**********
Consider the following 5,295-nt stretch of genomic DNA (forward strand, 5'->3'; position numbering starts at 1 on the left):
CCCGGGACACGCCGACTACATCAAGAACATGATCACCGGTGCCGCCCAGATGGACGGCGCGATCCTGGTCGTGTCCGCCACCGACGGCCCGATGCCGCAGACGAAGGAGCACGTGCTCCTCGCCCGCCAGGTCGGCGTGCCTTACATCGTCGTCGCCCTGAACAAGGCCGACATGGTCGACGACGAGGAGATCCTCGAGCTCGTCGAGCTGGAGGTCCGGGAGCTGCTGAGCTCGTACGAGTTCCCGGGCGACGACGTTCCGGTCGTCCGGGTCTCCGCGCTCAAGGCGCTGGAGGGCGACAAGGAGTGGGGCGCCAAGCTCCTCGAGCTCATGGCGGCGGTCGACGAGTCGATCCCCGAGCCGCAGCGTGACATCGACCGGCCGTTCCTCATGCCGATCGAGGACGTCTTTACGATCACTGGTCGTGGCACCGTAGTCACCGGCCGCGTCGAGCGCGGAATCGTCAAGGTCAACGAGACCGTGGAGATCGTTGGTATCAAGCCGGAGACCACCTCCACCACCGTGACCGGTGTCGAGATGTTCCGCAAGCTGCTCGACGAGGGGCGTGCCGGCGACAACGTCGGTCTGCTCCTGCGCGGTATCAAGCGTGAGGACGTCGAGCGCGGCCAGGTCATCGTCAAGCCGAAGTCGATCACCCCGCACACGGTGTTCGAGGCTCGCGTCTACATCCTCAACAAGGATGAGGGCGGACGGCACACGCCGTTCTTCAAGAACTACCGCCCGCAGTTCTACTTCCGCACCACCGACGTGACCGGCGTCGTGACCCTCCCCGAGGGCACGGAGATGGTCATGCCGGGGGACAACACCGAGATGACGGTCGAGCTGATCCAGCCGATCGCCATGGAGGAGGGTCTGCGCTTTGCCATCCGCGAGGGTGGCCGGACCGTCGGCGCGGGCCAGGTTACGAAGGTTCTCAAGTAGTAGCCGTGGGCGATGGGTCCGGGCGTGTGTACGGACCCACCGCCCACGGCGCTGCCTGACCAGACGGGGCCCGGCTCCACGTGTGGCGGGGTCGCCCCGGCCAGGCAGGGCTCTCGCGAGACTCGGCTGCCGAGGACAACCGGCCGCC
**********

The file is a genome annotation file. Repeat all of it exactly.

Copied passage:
Consider the following 5,295-nt stretch of genomic DNA (forward strand, 5'->3'; position numbering starts at 1 on the left):
CCCGGGACACGCCGACTACATCAAGAACATGATCACCGGTGCCGCCCAGATGGACGGCGCGATCCTGGTCGTGTCCGCCACCGACGGCCCGATGCCGCAGACGAAGGAGCACGTGCTCCTCGCCCGCCAGGTCGGCGTGCCTTACATCGTCGTCGCCCTGAACAAGGCCGACATGGTCGACGACGAGGAGATCCTCGAGCTCGTCGAGCTGGAGGTCCGGGAGCTGCTGAGCTCGTACGAGTTCCCGGGCGACGACGTTCCGGTCGTCCGGGTCTCCGCGCTCAAGGCGCTGGAGGGCGACAAGGAGTGGGGCGCCAAGCTCCTCGAGCTCATGGCGGCGGTCGACGAGTCGATCCCCGAGCCGCAGCGTGACATCGACCGGCCGTTCCTCATGCCGATCGAGGACGTCTTTACGATCACTGGTCGTGGCACCGTAGTCACCGGCCGCGTCGAGCGCGGAATCGTCAAGGTCAACGAGACCGTGGAGATCGTTGGTATCAAGCCGGAGACCACCTCCACCACCGTGACCGGTGTCGAGATGTTCCGCAAGCTGCTCGACGAGGGGCGTGCCGGCGACAACGTCGGTCTGCTCCTGCGCGGTATCAAGCGTGAGGACGTCGAGCGCGGCCAGGTCATCGTCAAGCCGAAGTCGATCACCCCGCACACGGTGTTCGAGGCTCGCGTCTACATCCTCAACAAGGATGAGGGCGGACGGCACACGCCGTTCTTCAAGAACTACCGCCCGCAGTTCTACTTCCGCACCACCGACGTGACCGGCGTCGTGACCCTCCCCGAGGGCACGGAGATGGTCATGCCGGGGGACAACACCGAGATGACGGTCGAGCTGATCCAGCCGATCGCCATGGAGGAGGGTCTGCGCTTTGCCATCCGCGAGGGTGGCCGGACCGTCGGCGCGGGCCAGGTTACGAAGGTTCTCAAGTAGTAGCCGTGGGCGATGGGTCCGGGCGTGTGTACGGACCCACCGCCCACGGCGCTGCCTGACCAGACGGGGCCCGGCTCCACGTGTGGCGGGGTCGCCCCGGCCAGGCAGGGCTCTCGCGAGACTCGGCTGCCGAGGACAACCGGCCGCC